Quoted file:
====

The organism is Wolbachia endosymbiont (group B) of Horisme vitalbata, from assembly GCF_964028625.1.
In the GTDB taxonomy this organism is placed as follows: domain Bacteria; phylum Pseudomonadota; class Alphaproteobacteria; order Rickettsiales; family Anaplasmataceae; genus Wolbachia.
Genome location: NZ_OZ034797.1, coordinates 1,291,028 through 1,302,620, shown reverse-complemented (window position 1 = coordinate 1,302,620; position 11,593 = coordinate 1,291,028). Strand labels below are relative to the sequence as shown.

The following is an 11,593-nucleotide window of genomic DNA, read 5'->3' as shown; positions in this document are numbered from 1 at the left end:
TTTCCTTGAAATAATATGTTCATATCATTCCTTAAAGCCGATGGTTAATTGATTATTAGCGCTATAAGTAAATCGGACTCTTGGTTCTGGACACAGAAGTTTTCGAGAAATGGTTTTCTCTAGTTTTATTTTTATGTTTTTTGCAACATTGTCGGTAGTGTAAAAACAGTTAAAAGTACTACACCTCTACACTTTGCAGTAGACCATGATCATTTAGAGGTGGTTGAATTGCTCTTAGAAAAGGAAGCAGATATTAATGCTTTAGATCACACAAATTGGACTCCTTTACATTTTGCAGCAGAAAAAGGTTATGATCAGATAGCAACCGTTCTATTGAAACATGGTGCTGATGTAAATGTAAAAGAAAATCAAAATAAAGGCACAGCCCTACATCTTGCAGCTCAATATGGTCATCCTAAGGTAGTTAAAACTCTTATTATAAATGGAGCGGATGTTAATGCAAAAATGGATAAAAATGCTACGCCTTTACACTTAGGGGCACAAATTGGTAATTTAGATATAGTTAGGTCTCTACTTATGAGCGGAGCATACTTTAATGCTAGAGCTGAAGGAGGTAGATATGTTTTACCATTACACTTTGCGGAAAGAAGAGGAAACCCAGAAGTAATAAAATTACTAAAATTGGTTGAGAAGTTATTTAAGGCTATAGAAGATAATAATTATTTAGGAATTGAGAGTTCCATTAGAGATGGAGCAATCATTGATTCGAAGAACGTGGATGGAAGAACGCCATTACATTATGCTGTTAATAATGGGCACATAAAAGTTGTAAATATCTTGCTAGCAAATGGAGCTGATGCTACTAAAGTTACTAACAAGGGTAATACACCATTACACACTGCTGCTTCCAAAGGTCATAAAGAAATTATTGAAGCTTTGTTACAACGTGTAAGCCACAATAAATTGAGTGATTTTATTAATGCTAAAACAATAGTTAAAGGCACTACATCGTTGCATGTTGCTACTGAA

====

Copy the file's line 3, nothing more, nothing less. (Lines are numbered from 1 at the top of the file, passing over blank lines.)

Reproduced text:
Genome location: NZ_OZ034797.1, coordinates 1,291,028 through 1,302,620, shown reverse-complemented (window position 1 = coordinate 1,302,620; position 11,593 = coordinate 1,291,028). Strand labels below are relative to the sequence as shown.